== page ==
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Recent Tasting Notes
Another delicious favorite – all gone!
This tea was a chameleon for me! Today it tasted roasty but herbaceous on the end of the sip. Almost like chamomile. It’s tasted very floral on the end of the sip before, just roasty and plain good before… who knows! In any event, it was one of my most enjoyable new teas of 2012.
I am not rushing to reorder because it is a little pricy, and also you have to sign for the package (or pick it up at the post office) which is a bit inconvenient for me.
Oh my goodness! I’m getting quite a bit of rose on the mid to end of these sips. Rich, grainy, roasty, chocolatey… then rose. Musky earthy true rose, too. I’m in love. If I could put my best loved flavors together and wish for a tea, this would be IT! Fancy that it also has a rich history, winning awards all the way back in 1915 and everything! Millions of hearts to this one.
This is a magnificent tea. It reminds me of Harney’s Keemun Mao Feng without any smoke. If I had to describe it in one word, it would be RICH. It has that same intense richness that I love in KMF. That magical fruity/floral on the end of the sip. I am on my second steep and it still remains completely powerful and delicious!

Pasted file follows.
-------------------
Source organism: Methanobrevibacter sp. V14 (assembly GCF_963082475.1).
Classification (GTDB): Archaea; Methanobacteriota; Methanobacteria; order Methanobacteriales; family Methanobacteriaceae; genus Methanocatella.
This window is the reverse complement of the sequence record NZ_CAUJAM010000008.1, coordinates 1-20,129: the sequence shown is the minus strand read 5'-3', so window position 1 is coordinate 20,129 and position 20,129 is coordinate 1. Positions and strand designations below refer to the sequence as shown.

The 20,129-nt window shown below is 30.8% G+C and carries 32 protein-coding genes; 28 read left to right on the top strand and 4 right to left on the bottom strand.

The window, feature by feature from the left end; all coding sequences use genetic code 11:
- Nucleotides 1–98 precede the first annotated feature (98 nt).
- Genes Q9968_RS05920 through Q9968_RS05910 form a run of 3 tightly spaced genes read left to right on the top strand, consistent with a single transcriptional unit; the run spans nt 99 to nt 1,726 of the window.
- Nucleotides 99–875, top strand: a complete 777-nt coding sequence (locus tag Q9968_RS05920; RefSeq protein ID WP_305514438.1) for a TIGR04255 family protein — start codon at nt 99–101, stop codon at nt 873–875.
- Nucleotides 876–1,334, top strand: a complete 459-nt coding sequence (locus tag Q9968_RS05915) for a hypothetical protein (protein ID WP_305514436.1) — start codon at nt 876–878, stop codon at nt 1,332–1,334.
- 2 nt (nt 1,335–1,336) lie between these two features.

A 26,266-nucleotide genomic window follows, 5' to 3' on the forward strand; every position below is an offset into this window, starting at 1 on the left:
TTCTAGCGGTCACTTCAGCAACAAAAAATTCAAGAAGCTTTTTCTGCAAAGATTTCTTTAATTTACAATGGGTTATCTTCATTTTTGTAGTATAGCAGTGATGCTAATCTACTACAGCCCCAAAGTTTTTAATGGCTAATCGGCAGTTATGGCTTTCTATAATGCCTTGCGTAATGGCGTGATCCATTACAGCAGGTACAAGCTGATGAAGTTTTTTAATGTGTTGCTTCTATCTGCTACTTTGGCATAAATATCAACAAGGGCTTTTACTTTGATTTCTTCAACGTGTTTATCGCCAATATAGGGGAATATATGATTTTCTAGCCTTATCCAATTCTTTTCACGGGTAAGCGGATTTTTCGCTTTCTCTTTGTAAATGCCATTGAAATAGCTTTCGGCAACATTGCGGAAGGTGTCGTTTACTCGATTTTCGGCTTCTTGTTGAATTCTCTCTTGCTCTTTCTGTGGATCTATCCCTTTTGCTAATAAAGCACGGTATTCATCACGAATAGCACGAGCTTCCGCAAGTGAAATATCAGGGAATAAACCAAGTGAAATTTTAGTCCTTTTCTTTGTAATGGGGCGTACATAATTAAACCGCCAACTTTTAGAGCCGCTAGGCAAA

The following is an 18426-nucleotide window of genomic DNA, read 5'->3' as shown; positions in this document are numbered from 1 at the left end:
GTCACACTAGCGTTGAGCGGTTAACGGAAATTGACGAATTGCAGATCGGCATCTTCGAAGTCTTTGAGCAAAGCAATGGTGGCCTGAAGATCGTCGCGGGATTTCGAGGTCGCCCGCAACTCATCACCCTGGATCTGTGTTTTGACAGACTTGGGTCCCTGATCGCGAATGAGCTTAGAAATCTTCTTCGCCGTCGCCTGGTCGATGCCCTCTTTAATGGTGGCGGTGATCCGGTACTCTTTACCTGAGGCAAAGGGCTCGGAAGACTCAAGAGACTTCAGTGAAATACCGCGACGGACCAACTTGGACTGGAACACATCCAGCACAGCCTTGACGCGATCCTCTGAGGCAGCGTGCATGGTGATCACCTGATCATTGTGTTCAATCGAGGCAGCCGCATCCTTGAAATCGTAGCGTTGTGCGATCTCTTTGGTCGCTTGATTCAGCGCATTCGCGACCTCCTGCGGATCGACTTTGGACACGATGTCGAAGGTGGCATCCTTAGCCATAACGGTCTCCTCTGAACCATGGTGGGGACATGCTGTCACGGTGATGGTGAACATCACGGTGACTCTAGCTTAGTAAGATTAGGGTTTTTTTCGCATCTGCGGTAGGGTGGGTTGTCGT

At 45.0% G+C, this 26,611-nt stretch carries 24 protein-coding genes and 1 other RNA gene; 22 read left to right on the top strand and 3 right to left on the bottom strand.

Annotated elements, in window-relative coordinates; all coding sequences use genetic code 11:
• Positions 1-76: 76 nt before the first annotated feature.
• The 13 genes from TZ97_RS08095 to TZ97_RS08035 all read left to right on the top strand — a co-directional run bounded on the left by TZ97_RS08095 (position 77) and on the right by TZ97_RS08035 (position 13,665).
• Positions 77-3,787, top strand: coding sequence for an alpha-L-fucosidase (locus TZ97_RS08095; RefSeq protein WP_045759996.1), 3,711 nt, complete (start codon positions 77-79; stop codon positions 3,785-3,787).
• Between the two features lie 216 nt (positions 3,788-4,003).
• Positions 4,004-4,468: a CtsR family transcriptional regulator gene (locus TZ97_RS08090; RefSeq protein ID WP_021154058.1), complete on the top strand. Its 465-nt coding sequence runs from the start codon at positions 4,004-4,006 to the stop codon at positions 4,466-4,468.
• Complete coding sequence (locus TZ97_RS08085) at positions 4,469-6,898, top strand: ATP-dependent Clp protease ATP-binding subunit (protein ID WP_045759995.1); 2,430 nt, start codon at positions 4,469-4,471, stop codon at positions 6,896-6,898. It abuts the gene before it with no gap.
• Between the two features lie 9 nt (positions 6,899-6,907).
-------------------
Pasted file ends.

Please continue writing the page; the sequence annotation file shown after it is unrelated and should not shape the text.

To me, it tastes like an entirely different beast than Tan Yang Te Ji! Not like a more refined version but rather a smokeless Keemun Mao Feng.
YUM. I love, love, love it.
This is a review-by-proxy. I made a pot of this for my husband this morning. He loooo-oooo-oooooved it. It’s hard to get lots of words out of anyone in the morning, but I can tell you that he groaned, and said it was soooo good, and amazing. I’ll have to try it in order to get…more adjectives. :)
He’s been having tea instead of coffee in the morning and he has almost finished off Thomas Sampson! I had three tins of him before this tea-in-the-morning business!
Well I certainly went through that 50g fast!
Roasty, grainy, chocolatey. When I’m too busy to think about what I want, I always pick this flavor profile — I’m always happy with what I get. I love it in every season, in any mood. I’d order it again in a heartbeat…if I was ordering tea. (I’m down to 50 in my cupboard — imagine me beaming proudly at my restraint!!)
Delicious. Everything I expected, and more. An extremely fine example of a Gong Fu black with all the roasty, chocolatey, tangy wonderment that implies.
Another tea which makes me say, “Is this REAL!?” How can this other plant produce sweet chocolate!?!?!?
This is absolutely one of the best teas this spring. Seems like TeaSpring’s “Cha Wang” -teas are actually really good.
Tea is rich with umami, it has a strong nutty/roasted feeling very similar to Japanese teas. Something, however gives this away as Chinese tea. I think it is the sweet aftertaste, it’s kind of non-japanese. But really, could honestly mistake Luan Guapian for sencha.
Strong, surprising, Japanese-like while staying Chinese. This I like. I can honestly recommend. It’s quite expensive, although I would consider this worth the money.